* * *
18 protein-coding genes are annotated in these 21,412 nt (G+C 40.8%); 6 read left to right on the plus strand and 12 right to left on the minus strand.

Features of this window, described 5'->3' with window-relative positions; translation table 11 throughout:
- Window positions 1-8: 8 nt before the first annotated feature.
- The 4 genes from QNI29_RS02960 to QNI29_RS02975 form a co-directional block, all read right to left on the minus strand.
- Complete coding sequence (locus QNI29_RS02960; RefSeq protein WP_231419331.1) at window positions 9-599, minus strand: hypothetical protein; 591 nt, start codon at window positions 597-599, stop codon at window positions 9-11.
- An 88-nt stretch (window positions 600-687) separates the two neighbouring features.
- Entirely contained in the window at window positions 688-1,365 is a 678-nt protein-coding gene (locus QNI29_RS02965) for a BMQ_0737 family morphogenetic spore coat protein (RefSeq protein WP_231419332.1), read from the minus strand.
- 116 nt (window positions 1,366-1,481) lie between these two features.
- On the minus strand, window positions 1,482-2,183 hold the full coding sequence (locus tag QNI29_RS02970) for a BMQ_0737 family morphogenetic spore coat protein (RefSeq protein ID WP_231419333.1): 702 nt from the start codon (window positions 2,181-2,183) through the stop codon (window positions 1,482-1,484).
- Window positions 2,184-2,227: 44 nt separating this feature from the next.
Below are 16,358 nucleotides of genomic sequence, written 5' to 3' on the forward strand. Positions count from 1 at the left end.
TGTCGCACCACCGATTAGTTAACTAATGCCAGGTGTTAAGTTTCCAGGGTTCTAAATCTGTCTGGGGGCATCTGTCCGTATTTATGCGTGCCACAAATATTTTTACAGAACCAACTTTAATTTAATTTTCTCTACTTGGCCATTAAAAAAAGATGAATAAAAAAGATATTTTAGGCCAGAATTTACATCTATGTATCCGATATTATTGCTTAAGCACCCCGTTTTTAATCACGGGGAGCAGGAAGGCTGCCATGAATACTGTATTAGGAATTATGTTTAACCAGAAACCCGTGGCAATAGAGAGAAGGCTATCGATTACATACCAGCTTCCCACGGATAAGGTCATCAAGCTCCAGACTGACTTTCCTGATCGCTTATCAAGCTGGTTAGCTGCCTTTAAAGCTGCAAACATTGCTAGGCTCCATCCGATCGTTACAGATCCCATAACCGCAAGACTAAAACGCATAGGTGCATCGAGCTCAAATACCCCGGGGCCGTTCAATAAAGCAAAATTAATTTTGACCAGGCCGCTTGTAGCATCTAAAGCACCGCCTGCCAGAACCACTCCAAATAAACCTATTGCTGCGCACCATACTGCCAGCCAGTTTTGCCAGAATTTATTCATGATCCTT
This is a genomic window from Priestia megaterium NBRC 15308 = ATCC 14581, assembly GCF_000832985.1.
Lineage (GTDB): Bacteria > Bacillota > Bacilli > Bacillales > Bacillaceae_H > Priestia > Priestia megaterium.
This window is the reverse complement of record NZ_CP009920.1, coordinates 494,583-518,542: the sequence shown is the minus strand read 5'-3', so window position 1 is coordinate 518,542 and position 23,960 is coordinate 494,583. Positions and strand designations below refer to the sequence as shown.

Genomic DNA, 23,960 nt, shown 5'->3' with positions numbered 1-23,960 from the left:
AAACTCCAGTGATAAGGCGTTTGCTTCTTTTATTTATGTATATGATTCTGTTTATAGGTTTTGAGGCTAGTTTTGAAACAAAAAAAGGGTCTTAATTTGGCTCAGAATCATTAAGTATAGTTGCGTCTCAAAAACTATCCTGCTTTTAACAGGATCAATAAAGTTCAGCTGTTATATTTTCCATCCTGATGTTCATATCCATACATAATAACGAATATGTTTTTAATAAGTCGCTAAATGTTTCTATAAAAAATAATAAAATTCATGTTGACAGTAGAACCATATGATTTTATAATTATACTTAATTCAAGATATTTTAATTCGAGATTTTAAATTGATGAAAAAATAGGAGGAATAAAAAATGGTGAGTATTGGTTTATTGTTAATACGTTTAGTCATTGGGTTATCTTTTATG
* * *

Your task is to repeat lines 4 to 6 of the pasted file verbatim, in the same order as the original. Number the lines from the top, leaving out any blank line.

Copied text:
- The 4 genes from QNI29_RS02960 to QNI29_RS02975 form a co-directional block, all read right to left on the minus strand.
- Complete coding sequence (locus QNI29_RS02960; RefSeq protein WP_231419331.1) at window positions 9-599, minus strand: hypothetical protein; 591 nt, start codon at window positions 597-599, stop codon at window positions 9-11.
- An 88-nt stretch (window positions 600-687) separates the two neighbouring features.